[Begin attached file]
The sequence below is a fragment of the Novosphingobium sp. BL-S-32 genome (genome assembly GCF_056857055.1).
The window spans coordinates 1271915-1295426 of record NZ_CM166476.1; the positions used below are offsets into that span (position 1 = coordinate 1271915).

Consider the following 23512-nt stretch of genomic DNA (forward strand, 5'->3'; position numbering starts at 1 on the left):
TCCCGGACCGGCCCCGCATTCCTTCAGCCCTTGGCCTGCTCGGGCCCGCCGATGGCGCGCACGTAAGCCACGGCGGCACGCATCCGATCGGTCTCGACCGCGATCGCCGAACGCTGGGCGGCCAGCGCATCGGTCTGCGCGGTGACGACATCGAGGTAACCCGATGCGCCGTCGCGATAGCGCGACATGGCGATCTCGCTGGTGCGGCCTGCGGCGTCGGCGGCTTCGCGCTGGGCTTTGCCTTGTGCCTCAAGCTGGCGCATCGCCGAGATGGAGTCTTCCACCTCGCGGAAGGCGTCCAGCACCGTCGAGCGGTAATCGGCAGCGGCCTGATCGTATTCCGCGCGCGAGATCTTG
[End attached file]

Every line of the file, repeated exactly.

The sequence below is a fragment of the Novosphingobium sp. BL-S-32 genome (genome assembly GCF_056857055.1).
The window spans coordinates 1271915-1295426 of record NZ_CM166476.1; the positions used below are offsets into that span (position 1 = coordinate 1271915).

Consider the following 23512-nt stretch of genomic DNA (forward strand, 5'->3'; position numbering starts at 1 on the left):
TCCCGGACCGGCCCCGCATTCCTTCAGCCCTTGGCCTGCTCGGGCCCGCCGATGGCGCGCACGTAAGCCACGGCGGCACGCATCCGATCGGTCTCGACCGCGATCGCCGAACGCTGGGCGGCCAGCGCATCGGTCTGCGCGGTGACGACATCGAGGTAACCCGATGCGCCGTCGCGATAGCGCGACATGGCGATCTCGCTGGTGCGGCCTGCGGCGTCGGCGGCTTCGCGCTGGGCTTTGCCTTGTGCCTCAAGCTGGCGCATCGCCGAGATGGAGTCTTCCACCTCGCGGAAGGCGTCCAGCACCGTCGAGCGGTAATCGGCAGCGGCCTGATCGTATTCCGCGCGCGAGATCTTG